Lake Country entrepreneur Mike Wagner uses green paint to keep lawns looking nice while stage 2 water restrictions are in place.

Lake Country entrepreneur Mike Wagner uses green paint to keep lawns looking nice while stage 2 water restrictions are in place.

A green answer to a brown lawn

With the Central Okanagan in a stage four drought, lawn hobbies are becoming tough to manage,

Kevin Parnell

Black Press

Once something to be proud of and a hobby of sorts for many, the days of the green lawn appear to be something set in the past as the Central Okanagan struggles under a stage four drought in the summer of 2015.

And in Lake Country watering of lawns is now being limited to two days per week as per the district stage 2 water restrictions while residents are being asked to voluntarily reduce water consumption by 30 per cent.

So what does this mean for your green lawn?

Lake Country entrepreneur Mike Wagner may have the answer. Wagner is offering a lawn-painting service as part of the work his home and yard maintenance company offers. Using a plant-based die, Wagner can green up your lawn the new-fashioned way, giving brown, dormant grass a nice fresh green colour.

“So many people spend a lot of money on landscaping their yards but now with the drought their lawns are dying and certain areas don’t look very good,” said Wagner, who began Lake Country Home and Yard this year after he and his wife moved to the Okanagan last year. “When you look at California this is a massive industry, not only for people’s yards but also for golf courses. There are no chemicals and its completely harmless to pets and plants. It just looks like bright beautiful grass.”

Like most people who own a home, a nice, lush, green grass is something that Wagner enjoys as a homeowner. But with the emphasis on water and water conservation in the coming years, providing people with an alternative is something that he thinks should be a growing industry.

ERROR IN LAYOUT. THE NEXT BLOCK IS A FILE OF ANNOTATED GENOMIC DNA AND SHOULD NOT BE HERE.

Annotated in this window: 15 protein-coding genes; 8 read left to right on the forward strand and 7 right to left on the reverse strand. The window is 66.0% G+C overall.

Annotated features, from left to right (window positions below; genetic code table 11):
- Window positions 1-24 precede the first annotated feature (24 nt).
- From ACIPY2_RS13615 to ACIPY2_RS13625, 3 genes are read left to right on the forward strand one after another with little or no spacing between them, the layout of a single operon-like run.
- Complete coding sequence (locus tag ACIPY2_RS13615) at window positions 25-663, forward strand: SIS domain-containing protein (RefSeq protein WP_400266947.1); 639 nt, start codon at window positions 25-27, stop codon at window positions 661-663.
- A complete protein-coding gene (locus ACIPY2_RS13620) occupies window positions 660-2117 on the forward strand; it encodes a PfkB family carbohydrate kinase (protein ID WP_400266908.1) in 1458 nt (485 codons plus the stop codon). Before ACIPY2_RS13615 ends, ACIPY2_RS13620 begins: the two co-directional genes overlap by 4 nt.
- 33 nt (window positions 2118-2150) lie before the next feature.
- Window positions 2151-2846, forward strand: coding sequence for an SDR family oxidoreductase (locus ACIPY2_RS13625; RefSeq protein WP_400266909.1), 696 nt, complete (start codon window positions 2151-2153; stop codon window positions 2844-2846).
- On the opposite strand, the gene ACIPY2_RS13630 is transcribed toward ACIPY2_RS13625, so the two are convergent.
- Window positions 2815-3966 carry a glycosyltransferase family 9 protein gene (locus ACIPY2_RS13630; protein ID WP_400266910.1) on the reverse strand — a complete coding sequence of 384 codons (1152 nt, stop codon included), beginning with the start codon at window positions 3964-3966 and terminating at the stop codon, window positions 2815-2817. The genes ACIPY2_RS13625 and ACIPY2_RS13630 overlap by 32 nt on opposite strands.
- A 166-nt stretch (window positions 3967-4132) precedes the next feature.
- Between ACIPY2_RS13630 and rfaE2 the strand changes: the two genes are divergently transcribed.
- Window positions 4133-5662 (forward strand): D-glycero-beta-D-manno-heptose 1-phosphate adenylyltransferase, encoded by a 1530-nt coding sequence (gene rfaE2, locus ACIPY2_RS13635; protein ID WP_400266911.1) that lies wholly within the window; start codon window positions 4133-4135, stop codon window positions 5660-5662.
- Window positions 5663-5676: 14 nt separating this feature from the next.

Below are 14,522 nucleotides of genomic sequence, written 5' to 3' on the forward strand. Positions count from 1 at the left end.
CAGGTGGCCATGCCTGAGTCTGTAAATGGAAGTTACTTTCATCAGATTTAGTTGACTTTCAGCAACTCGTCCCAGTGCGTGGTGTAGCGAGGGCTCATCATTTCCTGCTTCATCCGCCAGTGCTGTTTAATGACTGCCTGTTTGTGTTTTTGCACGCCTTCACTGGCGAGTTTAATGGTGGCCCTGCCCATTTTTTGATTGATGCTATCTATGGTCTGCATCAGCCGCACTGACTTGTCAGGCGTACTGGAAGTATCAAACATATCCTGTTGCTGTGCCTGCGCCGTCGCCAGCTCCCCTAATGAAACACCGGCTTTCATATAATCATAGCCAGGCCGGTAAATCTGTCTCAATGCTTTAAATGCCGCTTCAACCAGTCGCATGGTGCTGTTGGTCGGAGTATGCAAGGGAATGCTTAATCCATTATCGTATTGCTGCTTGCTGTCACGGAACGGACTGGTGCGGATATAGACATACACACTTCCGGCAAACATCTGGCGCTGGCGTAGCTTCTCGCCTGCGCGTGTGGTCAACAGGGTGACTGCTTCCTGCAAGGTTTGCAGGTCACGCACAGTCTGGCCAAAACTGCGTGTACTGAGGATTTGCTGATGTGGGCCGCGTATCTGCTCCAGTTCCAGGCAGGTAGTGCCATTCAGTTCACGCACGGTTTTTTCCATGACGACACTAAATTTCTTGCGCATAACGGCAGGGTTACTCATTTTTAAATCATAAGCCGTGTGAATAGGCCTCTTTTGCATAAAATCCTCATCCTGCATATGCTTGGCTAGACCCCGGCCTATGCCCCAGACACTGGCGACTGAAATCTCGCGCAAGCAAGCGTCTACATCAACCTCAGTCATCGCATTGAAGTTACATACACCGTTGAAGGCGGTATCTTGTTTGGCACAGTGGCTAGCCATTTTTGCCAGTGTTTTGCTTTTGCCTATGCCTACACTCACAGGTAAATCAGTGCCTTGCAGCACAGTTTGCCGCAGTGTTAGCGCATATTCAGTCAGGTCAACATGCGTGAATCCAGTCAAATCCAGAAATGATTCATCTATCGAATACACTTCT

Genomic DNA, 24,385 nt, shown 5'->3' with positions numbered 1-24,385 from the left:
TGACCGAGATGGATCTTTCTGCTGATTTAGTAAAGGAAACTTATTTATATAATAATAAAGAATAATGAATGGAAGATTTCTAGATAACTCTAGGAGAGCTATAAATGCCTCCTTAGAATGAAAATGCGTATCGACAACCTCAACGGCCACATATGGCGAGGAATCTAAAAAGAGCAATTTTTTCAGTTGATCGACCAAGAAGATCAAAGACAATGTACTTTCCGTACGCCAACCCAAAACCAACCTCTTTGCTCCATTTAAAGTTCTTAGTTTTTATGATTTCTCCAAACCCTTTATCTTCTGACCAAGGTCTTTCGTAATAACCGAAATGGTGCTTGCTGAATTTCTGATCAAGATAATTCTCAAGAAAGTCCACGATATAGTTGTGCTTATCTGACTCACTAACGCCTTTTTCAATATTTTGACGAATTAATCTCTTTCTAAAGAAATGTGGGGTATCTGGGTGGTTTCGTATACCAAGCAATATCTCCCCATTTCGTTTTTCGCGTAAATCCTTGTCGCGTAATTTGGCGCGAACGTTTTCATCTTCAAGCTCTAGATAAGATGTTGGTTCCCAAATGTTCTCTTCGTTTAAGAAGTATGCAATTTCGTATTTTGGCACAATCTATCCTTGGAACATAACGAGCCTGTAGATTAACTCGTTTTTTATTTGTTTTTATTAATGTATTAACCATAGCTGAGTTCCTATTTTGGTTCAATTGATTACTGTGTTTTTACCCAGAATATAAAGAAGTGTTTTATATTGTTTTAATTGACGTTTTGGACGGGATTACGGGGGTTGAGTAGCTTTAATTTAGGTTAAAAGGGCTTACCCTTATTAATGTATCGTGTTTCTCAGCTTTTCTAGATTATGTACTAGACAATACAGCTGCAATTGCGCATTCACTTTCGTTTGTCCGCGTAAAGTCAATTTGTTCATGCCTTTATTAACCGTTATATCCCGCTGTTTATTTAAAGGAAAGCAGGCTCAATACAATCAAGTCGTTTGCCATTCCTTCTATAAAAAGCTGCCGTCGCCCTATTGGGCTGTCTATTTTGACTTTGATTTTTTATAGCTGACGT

He says it can help people enjoy their yard and also be significant when it comes time to sell a house.

“It’s a very different concept,” Wagner admitted. “I know when we bought our house, if the yard was disgusting and dead, we probably would have looked elsewhere. It’s cosmetic. It can last up to three or four months and I think it’s something people will enjoy and not have to worry about the water restrictions.”

The District of Lake Country announced the move to stage two water restrictions at the end of July, only the third time ever the district has had to put in watering restrictions after doing so in 2003 and 2009.

Mike Mitchell, Lake Country’s utility superintendent, says it’s critical that everyone in the community does their part to conserve water.

“It is drastically important that all in the community reduce their water consumption, as every drop we save this year will prevent us from starting with a lower reservoir level next spring,” said Mitchell. “Normally we start with our reservoirs at 80 per cent full and anticipate snow melt will fill it to 100 per cent. Next spring we are predicting we will start with 60 per cent as a result of this year’s drought, so we are going to hope for a good snow melt year to make up what we need for next summer’s demand.”

Mitchell added he expects the current water restrictions to be sufficient this year, although the district could decide to limit watering to just once a week in stage three of its water conservation plan.

“We don’t anticipate moving to stage three this year,” he said. “Our current reservoir levels aren’t alarmingly low, but the district is being proactive in implementing restrictions to protect the resources so we have enough water for all users.”

As far as Wagner and his start-up company, he says utilizing lawn die to get that green back in the lawn is a way of the future.

“If we keep having these water restrictions, people will still want the yard to look nice. They spend a lot of money on their homes so this is a good alternative to pouring a bunch of water on it.”

 

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